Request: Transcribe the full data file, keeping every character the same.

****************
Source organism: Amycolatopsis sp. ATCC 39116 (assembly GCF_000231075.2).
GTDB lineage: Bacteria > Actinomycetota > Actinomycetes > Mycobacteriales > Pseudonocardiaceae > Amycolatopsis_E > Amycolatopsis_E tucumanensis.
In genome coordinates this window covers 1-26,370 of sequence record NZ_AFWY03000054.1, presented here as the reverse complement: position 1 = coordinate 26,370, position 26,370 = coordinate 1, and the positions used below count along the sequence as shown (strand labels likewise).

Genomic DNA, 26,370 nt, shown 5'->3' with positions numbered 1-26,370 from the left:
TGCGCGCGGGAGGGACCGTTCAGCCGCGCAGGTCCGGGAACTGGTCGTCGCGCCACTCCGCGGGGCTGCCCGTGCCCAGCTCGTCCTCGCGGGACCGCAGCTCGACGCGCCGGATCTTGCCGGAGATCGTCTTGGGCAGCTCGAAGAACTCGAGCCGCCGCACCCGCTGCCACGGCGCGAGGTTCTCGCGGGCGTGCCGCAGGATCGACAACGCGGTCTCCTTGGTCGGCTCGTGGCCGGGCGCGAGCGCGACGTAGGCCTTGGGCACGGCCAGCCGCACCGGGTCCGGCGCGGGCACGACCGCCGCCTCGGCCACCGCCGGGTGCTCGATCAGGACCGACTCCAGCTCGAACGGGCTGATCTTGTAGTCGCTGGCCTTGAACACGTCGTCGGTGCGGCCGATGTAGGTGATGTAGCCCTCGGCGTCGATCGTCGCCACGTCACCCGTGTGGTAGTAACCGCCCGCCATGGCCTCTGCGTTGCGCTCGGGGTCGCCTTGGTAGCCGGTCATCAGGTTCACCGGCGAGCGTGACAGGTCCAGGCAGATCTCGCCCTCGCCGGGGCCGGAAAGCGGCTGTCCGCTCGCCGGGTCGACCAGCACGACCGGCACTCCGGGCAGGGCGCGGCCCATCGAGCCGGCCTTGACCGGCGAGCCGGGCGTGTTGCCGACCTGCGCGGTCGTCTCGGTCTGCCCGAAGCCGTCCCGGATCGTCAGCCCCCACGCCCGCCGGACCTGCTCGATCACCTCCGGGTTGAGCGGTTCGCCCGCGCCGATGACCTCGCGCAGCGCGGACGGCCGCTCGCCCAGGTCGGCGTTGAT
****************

Source organism: Amycolatopsis sp. ATCC 39116 (assembly GCF_000231075.2).
GTDB lineage: Bacteria > Actinomycetota > Actinomycetes > Mycobacteriales > Pseudonocardiaceae > Amycolatopsis_E > Amycolatopsis_E tucumanensis.
In genome coordinates this window covers 1-26,370 of sequence record NZ_AFWY03000054.1, presented here as the reverse complement: position 1 = coordinate 26,370, position 26,370 = coordinate 1, and the positions used below count along the sequence as shown (strand labels likewise).

Genomic DNA, 26,370 nt, shown 5'->3' with positions numbered 1-26,370 from the left:
TGCGCGCGGGAGGGACCGTTCAGCCGCGCAGGTCCGGGAACTGGTCGTCGCGCCACTCCGCGGGGCTGCCCGTGCCCAGCTCGTCCTCGCGGGACCGCAGCTCGACGCGCCGGATCTTGCCGGAGATCGTCTTGGGCAGCTCGAAGAACTCGAGCCGCCGCACCCGCTGCCACGGCGCGAGGTTCTCGCGGGCGTGCCGCAGGATCGACAACGCGGTCTCCTTGGTCGGCTCGTGGCCGGGCGCGAGCGCGACGTAGGCCTTGGGCACGGCCAGCCGCACCGGGTCCGGCGCGGGCACGACCGCCGCCTCGGCCACCGCCGGGTGCTCGATCAGGACCGACTCCAGCTCGAACGGGCTGATCTTGTAGTCGCTGGCCTTGAACACGTCGTCGGTGCGGCCGATGTAGGTGATGTAGCCCTCGGCGTCGATCGTCGCCACGTCACCCGTGTGGTAGTAACCGCCCGCCATGGCCTCTGCGTTGCGCTCGGGGTCGCCTTGGTAGCCGGTCATCAGGTTCACCGGCGAGCGTGACAGGTCCAGGCAGATCTCGCCCTCGCCGGGGCCGGAAAGCGGCTGTCCGCTCGCCGGGTCGACCAGCACGACCGGCACTCCGGGCAGGGCGCGGCCCATCGAGCCGGCCTTGACCGGCGAGCCGGGCGTGTTGCCGACCTGCGCGGTCGTCTCGGTCTGCCCGAAGCCGTCCCGGATCGTCAGCCCCCACGCCCGCCGGACCTGCTCGATCACCTCCGGGTTGAGCGGTTCGCCCGCGCCGATGACCTCGCGCAGCGCGGACGGCCGCTCGCCCAGGTCGGCGTTGAT